However, the major effort of the WP is to perform an effective and efficient spread of the project results to the widest possible number of interested stakeholders (Task 2.3 Dissemination). The dissemination will be used to demonstrate the practices, methods and new technologies developed, as well as to contribute to an establishment of transnational networks of stakeholders in organic fruit growing.

Beside the project website and a flyer useful for attracting attention of stakeholders potentially interested in the project topics and outcomes, several dissemination activities are planned:

- A newsletter will be edited twice a year to report the development of the project to the major stakeholders.

- A brochure containing the concepts of integrated soil management and the major benefits of new technologies will be edited in partner languages for farmers and advisors.

- Trials carried out in all six countries will be used to organize at least two open field days during the project.

- Workshops and seminars or other events will be used to present and discuss the project results.

- New dissemination methods, such as shooting of some short video clips, the participation to radio/TV programs, the use of social media will be adopted.

- Scientific and technical papers will be published on open access journals or specialized magazines.    

WP 3

This WP will focus on row and inter-row management methods that can be used to improve crop financial return, weed control, yield and quality of main and second crops. Two fruit species will be tested (apricot and apple) with several row managements depending on the trial regions. The soil management practices will be evaluated regarding their effects on biodiversity, crops physiology, yield and quality and soil fertility. The crops to be added in the fruit orchards will be diverse for each region. Trials with comparison of different living mulching for row management will be established, including the tillage (reduced/intensive) control treatments. All partners involved in the field trials will document the on-farm costs of the agronomic practices as well as current practice.

Trials for row and inter row management with legume intercrops are the activities planned under Task 3.2.

Special emphasis will be on legume intercrops that, beside increasing the orchard biodiversity, will function as an internal source of N and soil fertility, associated with new fertility management and living mulching. Inter row comparison of: service crops for 1) biodiversity improvement for soil protection; 2) beneficial effects of biodiversity on entomofauna; 3) nutrient balance improvement (e.g. grain legumes for increasing N availability). The impact on the cropping system among all crops and regions will be assessed using a standard grain legume and a standard small seeded legume (e.g. white clover) in all trial regions. Other, more regionally adapted legumes, will be also added. Intercrop biomass input will be measured, as well as C and N in the above ground biomass will be determined and the impact on crop yield and quality will be assessed.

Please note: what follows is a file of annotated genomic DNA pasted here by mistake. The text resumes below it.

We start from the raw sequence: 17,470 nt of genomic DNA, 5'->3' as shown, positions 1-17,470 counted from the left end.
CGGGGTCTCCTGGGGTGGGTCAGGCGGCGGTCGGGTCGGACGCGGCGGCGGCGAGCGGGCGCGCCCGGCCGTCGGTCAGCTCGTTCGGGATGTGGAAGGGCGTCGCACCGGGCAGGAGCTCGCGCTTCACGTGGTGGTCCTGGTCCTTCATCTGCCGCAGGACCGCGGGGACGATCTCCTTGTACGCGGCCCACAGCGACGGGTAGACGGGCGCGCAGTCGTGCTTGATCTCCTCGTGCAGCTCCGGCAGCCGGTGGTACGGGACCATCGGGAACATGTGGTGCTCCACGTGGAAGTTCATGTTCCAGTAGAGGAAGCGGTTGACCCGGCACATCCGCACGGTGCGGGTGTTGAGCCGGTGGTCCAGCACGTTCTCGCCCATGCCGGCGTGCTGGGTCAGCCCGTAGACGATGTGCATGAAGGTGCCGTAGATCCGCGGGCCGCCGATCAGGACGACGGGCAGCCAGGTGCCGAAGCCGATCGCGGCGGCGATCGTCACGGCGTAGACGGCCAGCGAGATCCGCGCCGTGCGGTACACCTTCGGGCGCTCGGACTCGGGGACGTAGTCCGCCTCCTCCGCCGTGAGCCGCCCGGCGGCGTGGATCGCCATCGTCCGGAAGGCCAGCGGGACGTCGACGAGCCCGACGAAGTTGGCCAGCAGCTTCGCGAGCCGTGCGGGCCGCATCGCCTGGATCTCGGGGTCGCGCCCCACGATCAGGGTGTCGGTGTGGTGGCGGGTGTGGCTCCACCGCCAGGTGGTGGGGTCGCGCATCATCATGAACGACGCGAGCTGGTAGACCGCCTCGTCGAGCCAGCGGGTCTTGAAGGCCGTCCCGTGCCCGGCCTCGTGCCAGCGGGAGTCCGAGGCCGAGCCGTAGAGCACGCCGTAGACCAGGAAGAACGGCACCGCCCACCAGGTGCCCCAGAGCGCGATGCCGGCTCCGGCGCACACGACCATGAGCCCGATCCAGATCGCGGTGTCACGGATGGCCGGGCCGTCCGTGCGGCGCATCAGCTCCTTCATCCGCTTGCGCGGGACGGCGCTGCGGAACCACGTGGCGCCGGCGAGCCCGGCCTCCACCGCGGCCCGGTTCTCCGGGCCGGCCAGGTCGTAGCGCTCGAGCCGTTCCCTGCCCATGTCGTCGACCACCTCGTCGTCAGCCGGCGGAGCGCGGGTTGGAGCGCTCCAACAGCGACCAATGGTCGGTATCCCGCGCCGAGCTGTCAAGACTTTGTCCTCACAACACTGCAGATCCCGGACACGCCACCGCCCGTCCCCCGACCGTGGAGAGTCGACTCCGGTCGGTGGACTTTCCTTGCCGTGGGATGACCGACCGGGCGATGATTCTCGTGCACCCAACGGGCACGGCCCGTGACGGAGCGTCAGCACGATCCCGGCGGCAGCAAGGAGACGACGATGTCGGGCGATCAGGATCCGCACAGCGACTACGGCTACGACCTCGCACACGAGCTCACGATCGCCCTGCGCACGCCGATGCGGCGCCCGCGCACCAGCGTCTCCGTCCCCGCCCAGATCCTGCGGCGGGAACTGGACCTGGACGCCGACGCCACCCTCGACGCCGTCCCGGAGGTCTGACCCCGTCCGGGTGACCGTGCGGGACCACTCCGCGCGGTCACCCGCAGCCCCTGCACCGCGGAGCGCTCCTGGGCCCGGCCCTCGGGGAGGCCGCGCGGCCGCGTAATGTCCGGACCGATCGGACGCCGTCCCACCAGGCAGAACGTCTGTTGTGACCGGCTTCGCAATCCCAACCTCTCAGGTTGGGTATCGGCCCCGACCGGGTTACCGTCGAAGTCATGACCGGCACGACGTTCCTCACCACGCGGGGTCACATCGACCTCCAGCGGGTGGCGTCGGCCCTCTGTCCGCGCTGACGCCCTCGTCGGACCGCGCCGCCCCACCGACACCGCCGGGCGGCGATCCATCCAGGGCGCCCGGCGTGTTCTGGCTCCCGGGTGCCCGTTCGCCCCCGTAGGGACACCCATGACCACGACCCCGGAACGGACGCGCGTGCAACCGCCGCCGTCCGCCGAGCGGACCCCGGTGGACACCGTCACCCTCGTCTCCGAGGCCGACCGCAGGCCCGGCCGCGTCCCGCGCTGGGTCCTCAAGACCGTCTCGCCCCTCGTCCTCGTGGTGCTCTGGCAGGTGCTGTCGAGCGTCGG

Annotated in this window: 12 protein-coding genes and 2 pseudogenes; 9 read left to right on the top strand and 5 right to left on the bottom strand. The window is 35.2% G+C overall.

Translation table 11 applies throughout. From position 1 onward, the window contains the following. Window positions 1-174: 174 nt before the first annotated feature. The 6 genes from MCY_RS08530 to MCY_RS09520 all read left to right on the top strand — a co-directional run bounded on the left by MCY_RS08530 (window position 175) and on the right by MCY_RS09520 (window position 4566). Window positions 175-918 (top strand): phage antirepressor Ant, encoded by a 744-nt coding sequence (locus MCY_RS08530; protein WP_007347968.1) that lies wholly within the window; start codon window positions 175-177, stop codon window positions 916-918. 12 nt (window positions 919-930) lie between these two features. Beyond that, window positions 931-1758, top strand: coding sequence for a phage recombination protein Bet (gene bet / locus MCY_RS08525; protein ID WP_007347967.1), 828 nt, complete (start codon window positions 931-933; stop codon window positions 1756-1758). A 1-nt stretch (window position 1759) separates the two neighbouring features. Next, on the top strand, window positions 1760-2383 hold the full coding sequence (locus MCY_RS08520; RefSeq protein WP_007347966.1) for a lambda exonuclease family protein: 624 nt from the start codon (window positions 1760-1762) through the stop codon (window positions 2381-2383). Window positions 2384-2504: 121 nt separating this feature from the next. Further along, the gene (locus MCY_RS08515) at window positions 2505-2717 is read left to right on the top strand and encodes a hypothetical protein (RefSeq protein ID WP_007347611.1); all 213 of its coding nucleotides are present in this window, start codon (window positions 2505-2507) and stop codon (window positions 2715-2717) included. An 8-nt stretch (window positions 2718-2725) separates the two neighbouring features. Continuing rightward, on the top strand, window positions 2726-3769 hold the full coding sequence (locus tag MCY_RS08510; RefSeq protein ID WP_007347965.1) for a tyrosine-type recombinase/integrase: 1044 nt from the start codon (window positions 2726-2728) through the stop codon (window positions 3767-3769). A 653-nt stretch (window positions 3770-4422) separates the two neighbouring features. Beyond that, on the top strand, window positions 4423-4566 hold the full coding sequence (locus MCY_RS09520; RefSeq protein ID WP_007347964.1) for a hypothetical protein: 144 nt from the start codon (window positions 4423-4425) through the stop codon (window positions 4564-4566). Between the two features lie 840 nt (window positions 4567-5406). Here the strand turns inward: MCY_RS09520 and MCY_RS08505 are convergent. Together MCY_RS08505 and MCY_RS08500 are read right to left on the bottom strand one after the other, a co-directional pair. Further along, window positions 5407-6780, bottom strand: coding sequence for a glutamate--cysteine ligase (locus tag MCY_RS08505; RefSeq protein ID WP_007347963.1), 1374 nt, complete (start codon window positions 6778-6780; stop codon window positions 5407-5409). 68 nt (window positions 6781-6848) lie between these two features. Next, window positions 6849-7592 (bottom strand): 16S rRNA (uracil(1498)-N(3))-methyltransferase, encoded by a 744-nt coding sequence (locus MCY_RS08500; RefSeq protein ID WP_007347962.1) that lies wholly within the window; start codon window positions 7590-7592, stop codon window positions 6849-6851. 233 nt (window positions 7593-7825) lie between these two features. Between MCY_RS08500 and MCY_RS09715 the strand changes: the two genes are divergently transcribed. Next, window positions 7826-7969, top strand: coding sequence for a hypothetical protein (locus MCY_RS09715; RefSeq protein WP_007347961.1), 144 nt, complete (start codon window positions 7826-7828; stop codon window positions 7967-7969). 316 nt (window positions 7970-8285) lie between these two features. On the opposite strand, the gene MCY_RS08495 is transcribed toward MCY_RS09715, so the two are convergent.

The trials with different living mulching using several species in tree rows may change fruit species root architecture and thus plant resilience to abiotic and abiotic stresses. Such assumption is the base for the activities planned in Task 3.3 (Tests on the effect of living mulching on fruit trees root growth and belowground interactions

and soil density in the superficial soil layer). Root architectural adjustment may be an alternative type of morphological plasticity with the potential to increase resource capture. Lengthening the lifespan of a root may be just as effective for a plant as growing a new cohort of roots and potentially less expensive in terms of plant resources. The experiments will highlight how the ability to occupy space depends on several root characteristics, including relative growth rate, root biomass, and root survivorship, illustrating that root abundance alone is insufficient to explain the potential for nutrient uptake and the need for higher soil biodiversity in agroecosystems.